Beats Per Minute: Exploring The Impact Of Violence And Neighborhood Conditions On Adolescents In Philadelphia Neighborhoods

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Doctor of Philosophy (PhD)
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Social Welfare
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Social Work
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Exposure to violence and adverse neighborhood conditions in adolescence represent unique traumas that disrupt developmental milestones and have long-term health consequences, such as increased risk of cardiovascular disease. Research on the impacts of both violence and adverse neighborhood conditions has primarily been quantitative and has relied on pre-determined understandings of violence. Less is known about how adolescents define violence, and what causes them to feel stress and fear in real-time. This study fills this gap by using ethnographic methods and innovative technology to explore the ways in which violence and neighborhood environments impact adolescents. Twelve older adolescents, aged 16 through 21-years-old, were recruited from two youth-focused centers in different areas of Philadelphia. Findings from this research highlight the voices of older adolescents and will inform policy and programmatic interventions around violence. Though much is known about the long-term detrimental impacts to health and well-being resulting from exposure to violence, poverty, and adverse neighborhood conditions in adolescence, there is a lack of understanding around what causes adolescents to experience fear and stress in their neighborhoods in real time. The evidence is skewed toward younger adolescents, as they are an easier population to gain access to through schools. Further, little is known about how adolescents define and experience violence in their own words. For example, we know that place matters when it comes to exposure, but we do not know the mechanisms through which place matters. Capturing adolescents’ conceptualizations of their neighborhoods and experiences could help shed light on this. Too often, policies and practices are imposed onto communities and individuals without considering their lived experiences. This study addresses this need and fills this gap through the use of innovative mixed methods, including tracking the biometrics of adolescents as they go throughout their day as well as in-home and mobile interviews to capture their lived experiences of violence and their neighborhoods.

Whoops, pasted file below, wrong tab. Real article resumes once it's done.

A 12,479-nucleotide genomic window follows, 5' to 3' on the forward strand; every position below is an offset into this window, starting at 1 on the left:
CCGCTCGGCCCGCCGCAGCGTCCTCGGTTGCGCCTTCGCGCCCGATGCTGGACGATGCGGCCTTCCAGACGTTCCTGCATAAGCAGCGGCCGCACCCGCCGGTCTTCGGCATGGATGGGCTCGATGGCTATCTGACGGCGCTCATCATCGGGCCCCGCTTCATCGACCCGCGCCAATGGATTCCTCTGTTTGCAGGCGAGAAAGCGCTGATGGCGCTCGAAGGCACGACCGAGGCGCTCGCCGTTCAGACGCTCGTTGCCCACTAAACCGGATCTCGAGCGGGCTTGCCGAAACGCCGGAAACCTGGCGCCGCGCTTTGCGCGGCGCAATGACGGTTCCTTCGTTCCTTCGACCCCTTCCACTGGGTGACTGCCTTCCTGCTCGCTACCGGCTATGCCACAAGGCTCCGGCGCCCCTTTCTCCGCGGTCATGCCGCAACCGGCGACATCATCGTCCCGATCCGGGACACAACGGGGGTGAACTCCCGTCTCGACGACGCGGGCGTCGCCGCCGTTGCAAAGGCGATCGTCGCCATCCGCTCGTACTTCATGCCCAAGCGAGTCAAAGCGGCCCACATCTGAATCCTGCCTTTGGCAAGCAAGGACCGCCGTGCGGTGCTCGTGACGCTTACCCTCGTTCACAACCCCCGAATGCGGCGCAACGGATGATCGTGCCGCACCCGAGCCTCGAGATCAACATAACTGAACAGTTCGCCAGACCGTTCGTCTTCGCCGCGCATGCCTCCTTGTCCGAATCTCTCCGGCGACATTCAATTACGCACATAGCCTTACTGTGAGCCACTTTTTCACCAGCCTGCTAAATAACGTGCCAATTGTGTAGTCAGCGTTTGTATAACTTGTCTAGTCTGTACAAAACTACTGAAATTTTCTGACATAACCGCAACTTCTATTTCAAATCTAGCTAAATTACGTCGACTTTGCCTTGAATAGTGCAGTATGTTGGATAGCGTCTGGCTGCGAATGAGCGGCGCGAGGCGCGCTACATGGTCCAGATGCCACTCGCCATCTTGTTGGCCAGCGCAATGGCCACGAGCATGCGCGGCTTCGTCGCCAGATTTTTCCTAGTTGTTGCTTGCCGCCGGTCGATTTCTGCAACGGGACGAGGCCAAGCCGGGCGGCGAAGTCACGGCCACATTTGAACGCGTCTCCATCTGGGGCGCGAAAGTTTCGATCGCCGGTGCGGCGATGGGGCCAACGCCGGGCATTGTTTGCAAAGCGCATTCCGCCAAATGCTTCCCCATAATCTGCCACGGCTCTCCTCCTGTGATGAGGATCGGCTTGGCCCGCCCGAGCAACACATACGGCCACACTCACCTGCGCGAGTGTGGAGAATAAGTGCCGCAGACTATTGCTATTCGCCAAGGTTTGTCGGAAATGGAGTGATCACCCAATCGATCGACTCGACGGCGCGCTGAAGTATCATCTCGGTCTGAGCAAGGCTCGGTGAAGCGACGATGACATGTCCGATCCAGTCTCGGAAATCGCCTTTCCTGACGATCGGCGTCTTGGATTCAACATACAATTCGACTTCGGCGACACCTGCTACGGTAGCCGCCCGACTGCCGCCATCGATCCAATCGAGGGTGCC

Roberta Iversen
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